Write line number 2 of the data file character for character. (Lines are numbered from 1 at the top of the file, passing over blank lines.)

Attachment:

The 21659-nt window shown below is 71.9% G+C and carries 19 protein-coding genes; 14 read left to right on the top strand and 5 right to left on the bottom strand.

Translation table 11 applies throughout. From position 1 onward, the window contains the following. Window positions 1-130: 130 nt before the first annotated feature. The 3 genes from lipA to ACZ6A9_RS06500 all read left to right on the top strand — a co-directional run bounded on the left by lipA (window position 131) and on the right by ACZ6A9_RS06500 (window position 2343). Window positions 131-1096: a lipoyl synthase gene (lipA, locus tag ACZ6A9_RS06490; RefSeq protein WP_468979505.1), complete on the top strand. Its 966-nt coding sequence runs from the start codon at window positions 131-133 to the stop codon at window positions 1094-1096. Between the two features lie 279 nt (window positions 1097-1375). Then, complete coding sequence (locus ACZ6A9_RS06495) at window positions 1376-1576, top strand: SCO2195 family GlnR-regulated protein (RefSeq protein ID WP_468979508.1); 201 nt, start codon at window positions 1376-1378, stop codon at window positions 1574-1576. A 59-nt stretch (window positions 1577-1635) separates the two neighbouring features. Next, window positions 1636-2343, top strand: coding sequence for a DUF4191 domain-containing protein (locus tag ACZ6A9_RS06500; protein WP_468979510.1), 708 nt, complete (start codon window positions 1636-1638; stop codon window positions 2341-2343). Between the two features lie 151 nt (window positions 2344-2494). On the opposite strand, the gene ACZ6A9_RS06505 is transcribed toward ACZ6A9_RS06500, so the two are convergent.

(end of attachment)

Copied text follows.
Translation table 11 applies throughout. From position 1 onward, the window contains the following. Window positions 1-130: 130 nt before the first annotated feature. The 3 genes from lipA to ACZ6A9_RS06500 all read left to right on the top strand — a co-directional run bounded on the left by lipA (window position 131) and on the right by ACZ6A9_RS06500 (window position 2343). Window positions 131-1096: a lipoyl synthase gene (lipA, locus tag ACZ6A9_RS06490; RefSeq protein WP_468979505.1), complete on the top strand. Its 966-nt coding sequence runs from the start codon at window positions 131-133 to the stop codon at window positions 1094-1096. Between the two features lie 279 nt (window positions 1097-1375). Then, complete coding sequence (locus ACZ6A9_RS06495) at window positions 1376-1576, top strand: SCO2195 family GlnR-regulated protein (RefSeq protein ID WP_468979508.1); 201 nt, start codon at window positions 1376-1378, stop codon at window positions 1574-1576. A 59-nt stretch (window positions 1577-1635) separates the two neighbouring features. Next, window positions 1636-2343, top strand: coding sequence for a DUF4191 domain-containing protein (locus tag ACZ6A9_RS06500; protein WP_468979510.1), 708 nt, complete (start codon window positions 1636-1638; stop codon window positions 2341-2343). Between the two features lie 151 nt (window positions 2344-2494). On the opposite strand, the gene ACZ6A9_RS06505 is transcribed toward ACZ6A9_RS06500, so the two are convergent.